BMW chief designer Chris Bangle wants the automaker's model line to have strong differentiation.
"We needed a scheme that would put everything into a logical matrix," he says. "The plan was not 'everything is like the other one.' Neither was it 'everything has to be different to the other one.' We developed a spectrum which leads into two different directions. At the one end of the spectrum stands the 7 series with a sculptural, present shape. At the other end stands the BMW Z4."
Without question, the shape of each is distinctive. That can be a good thing, because it signals uniqueness. But it also can open the door to criticism - something to which Bangle is no stranger.
Last year it seemed that Bangle was under fire from all sides. BMW enthusiasts, automotive journalists and even auto executives ripped his redesign of the 7 series - particularly for the high-end shape of the trunk. Volkswagen design boss Helmut Warkuss, for example, bad-mouthed the BMW flagship as a "bunch of uncoordinated steel plates."
People wondered why the German automaker was being so radical with its most conservative model.
But Bangle took the criticism in stride. "You have to be a little different sometimes," he told Automotive News last October. And it should be noted that the BMW management board stuck to Bangle's design course and has been giving him full backing. Burkhard Goeschel, head of product development, praises the "distinctiveness" of Bangle's work. Bangle himself declares, "When there are controversial discussions about our products, that shows that our cars have personality."
So don't expect the distinctive rear to change when it's time to do the next face-lift on the 7 series. Says Bangle: "The rear has its own personality, which belongs to that product."
Shaking things up
BMW is hoping to shake things up with a series of other changes. In July the new BMW 5-series model will be launched. In the fall, both the X3 sports activity vehicle and the BMW 6-series coupe will have their world premiere. Next year the BMW 1 series, the 6-series convertible and the 5-series touring model will follow.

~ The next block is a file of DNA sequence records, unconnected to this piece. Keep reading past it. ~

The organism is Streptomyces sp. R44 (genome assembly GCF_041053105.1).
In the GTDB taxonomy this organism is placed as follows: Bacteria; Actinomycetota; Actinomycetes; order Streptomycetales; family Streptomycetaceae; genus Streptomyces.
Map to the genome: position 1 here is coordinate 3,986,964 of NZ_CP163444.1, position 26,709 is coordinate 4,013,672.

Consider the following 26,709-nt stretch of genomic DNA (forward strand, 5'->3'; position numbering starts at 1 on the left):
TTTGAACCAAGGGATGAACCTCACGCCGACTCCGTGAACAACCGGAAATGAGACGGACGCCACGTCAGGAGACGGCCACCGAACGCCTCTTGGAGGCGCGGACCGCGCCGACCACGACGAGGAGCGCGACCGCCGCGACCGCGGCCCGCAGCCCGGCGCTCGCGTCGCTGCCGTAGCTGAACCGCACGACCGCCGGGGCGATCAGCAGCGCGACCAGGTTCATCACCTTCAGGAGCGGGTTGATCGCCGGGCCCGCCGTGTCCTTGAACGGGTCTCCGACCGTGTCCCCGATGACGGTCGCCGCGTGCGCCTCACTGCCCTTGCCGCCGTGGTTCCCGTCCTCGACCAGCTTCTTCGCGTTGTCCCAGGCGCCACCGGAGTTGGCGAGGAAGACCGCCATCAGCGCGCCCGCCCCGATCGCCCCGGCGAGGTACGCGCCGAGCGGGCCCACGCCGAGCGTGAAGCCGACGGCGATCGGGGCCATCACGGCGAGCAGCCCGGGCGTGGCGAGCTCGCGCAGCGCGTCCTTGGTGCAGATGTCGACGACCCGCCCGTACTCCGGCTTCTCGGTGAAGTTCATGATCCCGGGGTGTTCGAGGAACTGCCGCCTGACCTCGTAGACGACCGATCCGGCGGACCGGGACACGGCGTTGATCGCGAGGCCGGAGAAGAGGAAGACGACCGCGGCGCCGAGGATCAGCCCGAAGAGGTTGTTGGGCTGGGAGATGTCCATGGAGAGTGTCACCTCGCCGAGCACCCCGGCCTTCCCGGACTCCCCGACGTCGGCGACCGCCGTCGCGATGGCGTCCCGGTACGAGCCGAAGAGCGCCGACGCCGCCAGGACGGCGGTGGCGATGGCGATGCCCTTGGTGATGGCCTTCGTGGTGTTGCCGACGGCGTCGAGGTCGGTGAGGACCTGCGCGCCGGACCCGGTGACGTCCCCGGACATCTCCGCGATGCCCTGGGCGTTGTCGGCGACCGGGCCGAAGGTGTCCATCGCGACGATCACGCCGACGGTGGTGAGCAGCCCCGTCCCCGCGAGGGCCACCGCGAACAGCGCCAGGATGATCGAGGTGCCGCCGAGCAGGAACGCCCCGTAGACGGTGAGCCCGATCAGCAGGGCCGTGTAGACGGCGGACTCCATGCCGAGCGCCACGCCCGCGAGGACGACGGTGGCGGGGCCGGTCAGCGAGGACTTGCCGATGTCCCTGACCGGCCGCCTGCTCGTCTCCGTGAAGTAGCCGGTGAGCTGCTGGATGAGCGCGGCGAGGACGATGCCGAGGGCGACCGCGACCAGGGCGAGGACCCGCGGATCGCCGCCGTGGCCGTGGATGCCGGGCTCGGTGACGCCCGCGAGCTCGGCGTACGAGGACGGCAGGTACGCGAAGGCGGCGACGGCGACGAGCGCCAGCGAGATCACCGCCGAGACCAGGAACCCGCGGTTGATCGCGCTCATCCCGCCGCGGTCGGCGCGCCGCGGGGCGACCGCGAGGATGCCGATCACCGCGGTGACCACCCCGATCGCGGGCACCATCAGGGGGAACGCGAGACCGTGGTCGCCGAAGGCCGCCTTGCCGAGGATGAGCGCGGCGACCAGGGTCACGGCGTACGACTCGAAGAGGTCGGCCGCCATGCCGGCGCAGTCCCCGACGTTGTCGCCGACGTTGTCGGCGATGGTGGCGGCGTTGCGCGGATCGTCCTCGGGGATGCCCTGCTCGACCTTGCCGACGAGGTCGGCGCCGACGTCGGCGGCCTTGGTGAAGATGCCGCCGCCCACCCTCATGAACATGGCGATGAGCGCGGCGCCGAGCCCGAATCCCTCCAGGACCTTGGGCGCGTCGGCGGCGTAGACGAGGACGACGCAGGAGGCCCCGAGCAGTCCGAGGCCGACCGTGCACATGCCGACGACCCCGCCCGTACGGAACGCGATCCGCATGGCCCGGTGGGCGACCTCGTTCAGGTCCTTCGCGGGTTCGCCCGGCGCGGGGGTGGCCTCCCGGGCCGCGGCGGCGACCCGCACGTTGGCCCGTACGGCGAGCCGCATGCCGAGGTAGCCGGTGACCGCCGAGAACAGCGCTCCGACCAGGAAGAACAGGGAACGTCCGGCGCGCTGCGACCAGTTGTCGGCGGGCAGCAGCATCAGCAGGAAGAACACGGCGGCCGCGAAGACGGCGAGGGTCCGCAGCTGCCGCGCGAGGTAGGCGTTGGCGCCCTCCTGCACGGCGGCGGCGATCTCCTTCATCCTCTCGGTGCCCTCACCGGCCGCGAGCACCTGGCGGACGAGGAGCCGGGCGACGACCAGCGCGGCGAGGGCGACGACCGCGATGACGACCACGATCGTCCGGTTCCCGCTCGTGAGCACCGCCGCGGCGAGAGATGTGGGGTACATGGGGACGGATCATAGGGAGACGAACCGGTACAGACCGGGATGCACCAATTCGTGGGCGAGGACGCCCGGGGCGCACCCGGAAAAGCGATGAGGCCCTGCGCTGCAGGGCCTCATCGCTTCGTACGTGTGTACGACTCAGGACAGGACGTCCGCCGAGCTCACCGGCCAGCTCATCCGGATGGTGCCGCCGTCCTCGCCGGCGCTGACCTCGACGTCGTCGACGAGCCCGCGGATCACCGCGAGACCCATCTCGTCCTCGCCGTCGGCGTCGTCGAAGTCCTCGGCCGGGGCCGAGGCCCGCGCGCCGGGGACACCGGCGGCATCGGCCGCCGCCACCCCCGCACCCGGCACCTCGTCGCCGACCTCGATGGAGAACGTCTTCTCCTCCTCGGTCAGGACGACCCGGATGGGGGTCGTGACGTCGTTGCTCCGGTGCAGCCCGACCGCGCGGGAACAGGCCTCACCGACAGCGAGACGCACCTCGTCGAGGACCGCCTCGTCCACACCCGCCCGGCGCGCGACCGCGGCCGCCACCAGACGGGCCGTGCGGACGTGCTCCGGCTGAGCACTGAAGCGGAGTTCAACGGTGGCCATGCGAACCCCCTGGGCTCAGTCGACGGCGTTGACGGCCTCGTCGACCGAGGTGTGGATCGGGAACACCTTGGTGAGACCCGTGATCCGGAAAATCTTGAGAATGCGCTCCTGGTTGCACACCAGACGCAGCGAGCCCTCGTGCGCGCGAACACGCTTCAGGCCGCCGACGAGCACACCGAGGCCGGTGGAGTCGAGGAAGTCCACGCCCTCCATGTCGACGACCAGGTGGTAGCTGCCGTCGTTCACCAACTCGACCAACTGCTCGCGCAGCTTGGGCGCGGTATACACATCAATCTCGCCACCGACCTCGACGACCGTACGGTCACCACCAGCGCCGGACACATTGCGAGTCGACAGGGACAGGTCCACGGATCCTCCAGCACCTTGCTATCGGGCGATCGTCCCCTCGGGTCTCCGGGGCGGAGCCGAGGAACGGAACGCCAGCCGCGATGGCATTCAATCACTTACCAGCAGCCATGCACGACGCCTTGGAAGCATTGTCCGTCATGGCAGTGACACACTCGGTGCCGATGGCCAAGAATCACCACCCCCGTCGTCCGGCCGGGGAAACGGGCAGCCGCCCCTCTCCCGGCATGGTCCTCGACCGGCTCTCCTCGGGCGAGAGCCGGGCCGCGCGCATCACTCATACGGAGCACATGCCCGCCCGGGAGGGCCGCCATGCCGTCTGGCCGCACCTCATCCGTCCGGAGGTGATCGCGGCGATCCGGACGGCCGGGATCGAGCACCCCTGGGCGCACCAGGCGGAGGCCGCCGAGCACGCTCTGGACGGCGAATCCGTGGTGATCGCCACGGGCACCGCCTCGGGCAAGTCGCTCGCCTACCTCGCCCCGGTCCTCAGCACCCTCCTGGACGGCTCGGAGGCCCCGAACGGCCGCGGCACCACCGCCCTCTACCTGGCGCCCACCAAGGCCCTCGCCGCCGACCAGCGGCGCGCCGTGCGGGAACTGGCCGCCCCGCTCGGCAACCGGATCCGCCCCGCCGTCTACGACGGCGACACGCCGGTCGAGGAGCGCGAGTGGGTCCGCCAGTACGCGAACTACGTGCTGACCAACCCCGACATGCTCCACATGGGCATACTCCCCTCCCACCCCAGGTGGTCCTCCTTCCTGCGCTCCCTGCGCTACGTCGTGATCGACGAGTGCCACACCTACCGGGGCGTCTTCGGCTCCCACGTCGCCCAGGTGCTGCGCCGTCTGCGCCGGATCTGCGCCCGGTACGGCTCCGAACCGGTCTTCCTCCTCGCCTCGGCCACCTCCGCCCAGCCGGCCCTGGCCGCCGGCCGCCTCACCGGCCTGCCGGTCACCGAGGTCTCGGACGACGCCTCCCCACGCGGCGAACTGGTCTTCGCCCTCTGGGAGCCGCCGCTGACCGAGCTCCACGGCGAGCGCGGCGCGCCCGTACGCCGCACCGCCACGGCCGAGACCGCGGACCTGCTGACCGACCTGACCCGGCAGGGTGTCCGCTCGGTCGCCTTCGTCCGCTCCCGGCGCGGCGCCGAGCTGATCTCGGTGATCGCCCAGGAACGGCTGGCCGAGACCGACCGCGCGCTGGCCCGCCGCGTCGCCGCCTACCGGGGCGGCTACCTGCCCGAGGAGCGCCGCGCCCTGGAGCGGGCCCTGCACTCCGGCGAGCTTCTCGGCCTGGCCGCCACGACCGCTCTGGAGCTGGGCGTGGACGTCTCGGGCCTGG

Bangle denies that the 5 series originally had been designed to be a smaller version of the 7 series but was toned down because of harsh criticism of the 7 series.
"The 5 series is not a small 7 series," Bangle says. "That was clear from the beginning on. The development of the new 5 series had already been in full swing before the 7 series was launched on the market."
If anything, the 6 series would be considered closer, he says: "This model has grown from the 7 series."
As far as the other models go, Bangle categorizes the 3 series and the planned 1-series models into the sportive, dynamic group. "The 3 series is closer to the Z4 than the
5 series," he says. "It is a little bit sportier. And the 1 series will have even more surface dynamics than the 3 series," explains the 46-year-old, who also puts the new X3 sports activity vehicle into this group.
The U.S.-born Bangle, who started his career as an interior designer with Opel, doesn't mind knocking the competition.
"Certain enterprises had a look into the future and then decided to go back into the past," he says. "They build the cars of 40 years ago again - but this time with flat glass."
Bangle says he likes the design of the French carmakers. "Renault creates a very good design. The enterprise goes its own way and continues with a clear style."
Something like that inspires him - even though BMW has chosen a completely different way than